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BURNS AND SCALDS
Burns are injuries that result from dry heat like fire, flame, a piece of hot metal, the sun, contact with wire carrying high tension electric current or by lighting or friction. Scalds are caused by moist heat due to boiling water, steam, oil, hot tar, etc.
Chemical burns are caused by strong acids (sulphuric acid, nitric acid) or by strong Alkalies (caustic soda, caustic potash, quick lime or strong ammonia)
A Nuclear burn is caused by the instantaneous flash of intense heat given off by a nuclear explosion. It is capable of causing superficial burns on the exposed skin of person several miles away.
Radiation burns are caused by over-exposure to X-ray of Radiation Therapy.
This casualty is to be referred to hospital immediately.
Degrees of burns
The degree of burns indicate the degree of damage to the tissues. There are three degrees of burns.
First Degree: when the skin is only reddened.
Second Degree : When there are blisters on the skin. And there is destruction of deeper tissues and charring.
Third Degree : The danger from burns depends on the area of the burns rather than the degree. Superficial burns over a large area of the body are more dangerous than the complete charring of a part of the limb. It must be noted that in the same person, different parts of the body may show different degree of burns.
The first two degrees are seen in scalds also.
When the chemical fall on skin or cloth worn by the person any of the three degrees of burn may be produced. When swallowed, the chemicals if strong, will damage the tissues with which they come into contact while swallowing viz, lips, tongue, throat, food passages, stomach. There may be damage to the skin around the mouth.
Note : The severity of a burn depends upon both the area it covers and its depth.
Helping a person whose clothes have caught fire
The first aider should know how to deal with a person whose clothes have caught fire.
Put out the flames by whatever means available. Most of the causes of burns occur in homes where water is readily available to quench the flames water also cools the burnt area causing less damage to occur.
Do not allow the person to run about. This only fans the fire and makes the flame spread.
Hold a rug, blanket, coat or table cover in front of you, while approaching a man whose clothing have caught fire.
Lay him down quickly on the ground and wrap tightly with any thick piece of cloth, rug or coat. Smother the flame by gentle pats over the covering but do not roll the casualty.
If the clothes in front of the body have caught fire, lay him on his back and vice versa, till suitable material is brought to smother the flame.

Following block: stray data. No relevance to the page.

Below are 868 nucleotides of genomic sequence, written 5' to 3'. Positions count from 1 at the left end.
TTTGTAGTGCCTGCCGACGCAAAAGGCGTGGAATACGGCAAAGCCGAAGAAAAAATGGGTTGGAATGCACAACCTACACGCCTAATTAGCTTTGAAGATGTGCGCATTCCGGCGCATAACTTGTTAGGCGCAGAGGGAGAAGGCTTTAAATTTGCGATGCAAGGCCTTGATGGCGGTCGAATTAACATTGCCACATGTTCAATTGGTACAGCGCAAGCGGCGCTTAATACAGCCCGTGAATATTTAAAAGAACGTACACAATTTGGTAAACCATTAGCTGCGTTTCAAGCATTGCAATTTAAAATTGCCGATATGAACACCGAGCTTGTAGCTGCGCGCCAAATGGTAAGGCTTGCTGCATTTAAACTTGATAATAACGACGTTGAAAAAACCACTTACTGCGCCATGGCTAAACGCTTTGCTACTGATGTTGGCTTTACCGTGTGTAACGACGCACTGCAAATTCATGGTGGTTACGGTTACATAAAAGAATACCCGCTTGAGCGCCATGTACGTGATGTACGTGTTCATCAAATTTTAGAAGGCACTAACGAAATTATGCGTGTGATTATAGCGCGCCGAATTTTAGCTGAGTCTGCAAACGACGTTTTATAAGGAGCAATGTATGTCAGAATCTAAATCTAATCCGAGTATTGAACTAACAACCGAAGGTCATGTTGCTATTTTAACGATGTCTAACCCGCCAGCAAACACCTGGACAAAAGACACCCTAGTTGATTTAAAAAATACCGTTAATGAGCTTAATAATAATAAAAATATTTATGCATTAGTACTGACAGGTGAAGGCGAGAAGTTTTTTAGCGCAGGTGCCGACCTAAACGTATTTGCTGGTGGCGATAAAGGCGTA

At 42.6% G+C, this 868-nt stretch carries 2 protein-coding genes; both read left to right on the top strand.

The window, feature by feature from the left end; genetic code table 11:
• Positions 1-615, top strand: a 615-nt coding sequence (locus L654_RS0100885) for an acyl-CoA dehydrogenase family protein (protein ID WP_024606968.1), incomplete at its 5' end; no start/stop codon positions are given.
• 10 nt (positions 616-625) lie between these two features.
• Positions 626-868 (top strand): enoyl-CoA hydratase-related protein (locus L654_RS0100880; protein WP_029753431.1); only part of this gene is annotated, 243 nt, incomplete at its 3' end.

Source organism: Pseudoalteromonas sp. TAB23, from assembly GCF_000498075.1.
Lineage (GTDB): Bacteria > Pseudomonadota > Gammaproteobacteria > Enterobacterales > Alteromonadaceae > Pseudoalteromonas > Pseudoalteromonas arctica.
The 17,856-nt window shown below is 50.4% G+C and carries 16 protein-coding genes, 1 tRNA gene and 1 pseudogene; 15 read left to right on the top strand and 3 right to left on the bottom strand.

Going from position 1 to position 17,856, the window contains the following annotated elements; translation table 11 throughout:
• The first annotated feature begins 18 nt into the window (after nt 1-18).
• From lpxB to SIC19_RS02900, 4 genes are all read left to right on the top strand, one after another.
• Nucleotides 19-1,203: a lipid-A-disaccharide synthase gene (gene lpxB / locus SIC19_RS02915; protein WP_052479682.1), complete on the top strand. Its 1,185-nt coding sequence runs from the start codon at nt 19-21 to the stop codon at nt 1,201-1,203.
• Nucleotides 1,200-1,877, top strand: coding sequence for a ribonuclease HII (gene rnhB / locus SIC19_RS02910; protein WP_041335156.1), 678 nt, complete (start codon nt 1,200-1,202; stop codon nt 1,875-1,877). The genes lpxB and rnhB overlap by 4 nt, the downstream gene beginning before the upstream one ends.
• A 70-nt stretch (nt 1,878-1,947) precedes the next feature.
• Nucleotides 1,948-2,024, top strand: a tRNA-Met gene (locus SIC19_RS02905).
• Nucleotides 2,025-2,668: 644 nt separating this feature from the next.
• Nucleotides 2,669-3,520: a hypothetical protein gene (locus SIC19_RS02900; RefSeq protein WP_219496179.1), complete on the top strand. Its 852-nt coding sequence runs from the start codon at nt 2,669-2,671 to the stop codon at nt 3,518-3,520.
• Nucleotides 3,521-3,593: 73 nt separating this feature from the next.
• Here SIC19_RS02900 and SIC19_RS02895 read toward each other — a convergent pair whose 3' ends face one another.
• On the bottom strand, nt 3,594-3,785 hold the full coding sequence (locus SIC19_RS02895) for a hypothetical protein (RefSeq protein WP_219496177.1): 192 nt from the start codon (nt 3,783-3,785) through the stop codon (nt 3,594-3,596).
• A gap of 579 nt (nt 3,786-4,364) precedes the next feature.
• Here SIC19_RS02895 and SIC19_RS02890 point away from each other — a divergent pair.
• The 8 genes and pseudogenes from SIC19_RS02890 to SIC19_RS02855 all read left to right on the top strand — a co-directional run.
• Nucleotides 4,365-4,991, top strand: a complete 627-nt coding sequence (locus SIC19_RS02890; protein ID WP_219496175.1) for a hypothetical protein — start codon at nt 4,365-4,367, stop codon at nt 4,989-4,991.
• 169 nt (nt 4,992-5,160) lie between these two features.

Results of burns : Immediate and Later
Immediate - 1. Intense pain
Later - 1. There may be infection in the damaged area
Immediate - 2. Shock
Later - 2. After healing, it will leave Scars causing disfigurement and / or restriction of movements.
Management of serious burns and scalds
Immediate attention that is required in serious burns are :
Keep the casualty quiet and reassure him.
Wrap him in clean cloth.
Do not remove adhering particles of charred clothing.
Cover burnt area with sterile or clean dressing and bandages. In case of burns covering a large part of the body, it is sufficient to cover the area with a clean sheet or towel.
Keep him warm but do not overheat him.
If the hands are involved, keep them above the level of the victim's heart.
Keep burnt feet or legs elevated.
If victim's face is burnt, sit up or prop him up and keep/under continuous observation for breathing difficulty. If respiration problems develop, an open airway must be maintained.
Do not immerse the extensive burnt area or apply ice water over it because cold may intensify the shock reaction. However a cold pack may be applied to the face or to the hands or feet.
Shift the casualty to the nearest hospital, if he is fit to be moved.
If you cannot take him to hospital, wait for the doctor to arrive.
Do not open blisters.
Keep him wrapped up in clean cloth.
Treat for shock.
Remove quickly from the body anything of a constricting nature like rings, bangles, belts and boots. If this is not done early, it would be difficult to remove them later as the limb begins to swell.
If medical help or trained ambulance personnel cannot reach the scene for an hour or more and the victim is conscious and not vomiting, give him a weak solution of salt and soda at home and enroute; (one level teaspoonful of salt and half level teaspoonful of baking soda to each glass of water, neither hot nor cold). Allow the casualty to sip slowly. Discontinue fluid if vomiting occurs. Do not apply ointment of any form, or grease or other home remedy.
Management of chemical burns
Wash off the chemical with a large quantity of water by using a shower or hose if available as quickly as possible. This flooding with water will wash away most of the irritant.
Cut out contaminated clothing.
Do not touch the burnt area with bare fingers.
Treat as for burns.
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